The RoboCup Teamwork Challenge addresses issues of real-time planning, re-plannig, and execution of multi-agent teamwork in a dynamic adversarial environment. Major issues of interest in this specific challenge for the 97-99 period are architectures for real-time planning and plan execution in a team context (essential for teamwork in RoboCup). In addition, generality of the architecture for non-RoboCup applications will be an important factor.
Teamwork in complex, dynamic multi-agent domains such as Soccer mandates highly flexible coordination and communication to surmount the uncertainities, e.g., dynamic changes in team's goals, team members' unexpected inability to fulfil responsibilities, or unexpected discovery of opportunities. Unfortunately, implemented multi-agent systems often rely on preplanned, domain-specific coordination that fails to provide such flexibility. First, it is difficult to anticipate and preplan for all possible coordination failures; particularly in scaling up to complex situations. Thus, it is not robust enough for dynamic tasks, such as soccer games. Second, given domain specificity, reusability suffers. Furthermore, planning coordination on the fly is difficult, particularly, in domains with so many possible actions and such large state spaces. Indeed, typical planners need significantly longer to find even a single valid plan. The dynamics of the domain caused by the unpredictable opponent actions make the situation considerably more difficult.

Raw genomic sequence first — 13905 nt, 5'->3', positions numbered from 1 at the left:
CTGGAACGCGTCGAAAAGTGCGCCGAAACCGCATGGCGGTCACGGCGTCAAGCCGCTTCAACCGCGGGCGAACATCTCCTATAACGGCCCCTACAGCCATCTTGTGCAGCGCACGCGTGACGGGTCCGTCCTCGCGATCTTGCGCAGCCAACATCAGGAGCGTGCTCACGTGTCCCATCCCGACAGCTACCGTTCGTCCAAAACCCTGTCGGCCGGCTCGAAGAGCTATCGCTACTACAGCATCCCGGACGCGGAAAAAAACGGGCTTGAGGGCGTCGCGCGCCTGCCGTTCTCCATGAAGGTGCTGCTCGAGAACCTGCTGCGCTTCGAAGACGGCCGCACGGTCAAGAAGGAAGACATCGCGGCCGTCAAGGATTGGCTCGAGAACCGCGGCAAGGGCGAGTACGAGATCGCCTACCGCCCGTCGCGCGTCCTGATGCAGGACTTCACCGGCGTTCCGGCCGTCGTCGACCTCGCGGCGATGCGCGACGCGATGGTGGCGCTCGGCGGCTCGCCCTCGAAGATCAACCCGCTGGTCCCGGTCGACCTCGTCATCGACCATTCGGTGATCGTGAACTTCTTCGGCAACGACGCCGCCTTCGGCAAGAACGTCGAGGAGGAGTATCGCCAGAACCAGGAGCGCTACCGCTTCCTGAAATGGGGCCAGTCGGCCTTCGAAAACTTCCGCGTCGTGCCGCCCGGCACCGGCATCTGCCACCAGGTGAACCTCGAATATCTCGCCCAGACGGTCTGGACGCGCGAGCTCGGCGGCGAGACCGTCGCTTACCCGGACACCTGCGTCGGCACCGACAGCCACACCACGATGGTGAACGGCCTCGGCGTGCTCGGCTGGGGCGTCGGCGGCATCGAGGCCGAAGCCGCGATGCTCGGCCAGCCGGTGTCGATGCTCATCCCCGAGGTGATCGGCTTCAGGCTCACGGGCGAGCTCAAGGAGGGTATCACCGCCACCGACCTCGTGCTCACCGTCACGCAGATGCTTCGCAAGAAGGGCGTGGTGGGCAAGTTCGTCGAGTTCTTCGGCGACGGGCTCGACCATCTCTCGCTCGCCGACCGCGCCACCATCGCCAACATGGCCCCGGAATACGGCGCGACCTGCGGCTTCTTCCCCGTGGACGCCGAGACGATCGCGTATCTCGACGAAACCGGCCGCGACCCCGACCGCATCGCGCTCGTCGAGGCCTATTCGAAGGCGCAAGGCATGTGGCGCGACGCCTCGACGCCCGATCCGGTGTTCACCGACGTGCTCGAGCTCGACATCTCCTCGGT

A fundamental reason for these teamwork limitations is the current agent architectures. Architectures such as Soar , RAP , IRMA , and BB1  facilitate an individual agent's flexible behaviors via mechanisms such as commitments and reactive plans. However, teamwork is more than a simple union of such flexible individual behaviors, even if coordinated. A now well-known example (originally from ) is ordinary traffic, which even though simultaneous and coordinated by traffic signs, is not teamwork. Indeed, theories of teamwork point to novel mental constructs as underlying teamwork, such as team goals, team plans, mutual beliefs, and joint commitments [, ], lacking in current agent architectures. In particular, team goals, team plans or mutual beliefs are not explicitly represented; furthermore, concepts of team commitments are absent. Thus, agents cannot explicitly represent and reason about their team goals and plans; nor flexibly communicate/coordinate when unanticipated events occur. For instance, an agent cannot itself reason about its coordination responsibilities when it privately realizes that the team's current plan is unachievable -- e.g., that in the best interest of the team, it should inform its teammates. Instead, agents must rely on domain-specific coordination plans that address such contigencies on a case-by-case basis.
The basic architectural issue in the teamwork challenge is then to construct architectures that can support planning of team activities, and more importantly execution of generated team plans. Such planning and plan execution may be accomplished via a two tiered architecture, but the entire system must operate in real-time. In RoboCup Soccer Server, sensing will be done in every 300 to 500 milli-seconds, and action command can be dispatched every 100 milli-second. Situation changes at milli-second order, thus planning, re-planning, and execution of plans must be done in real-time.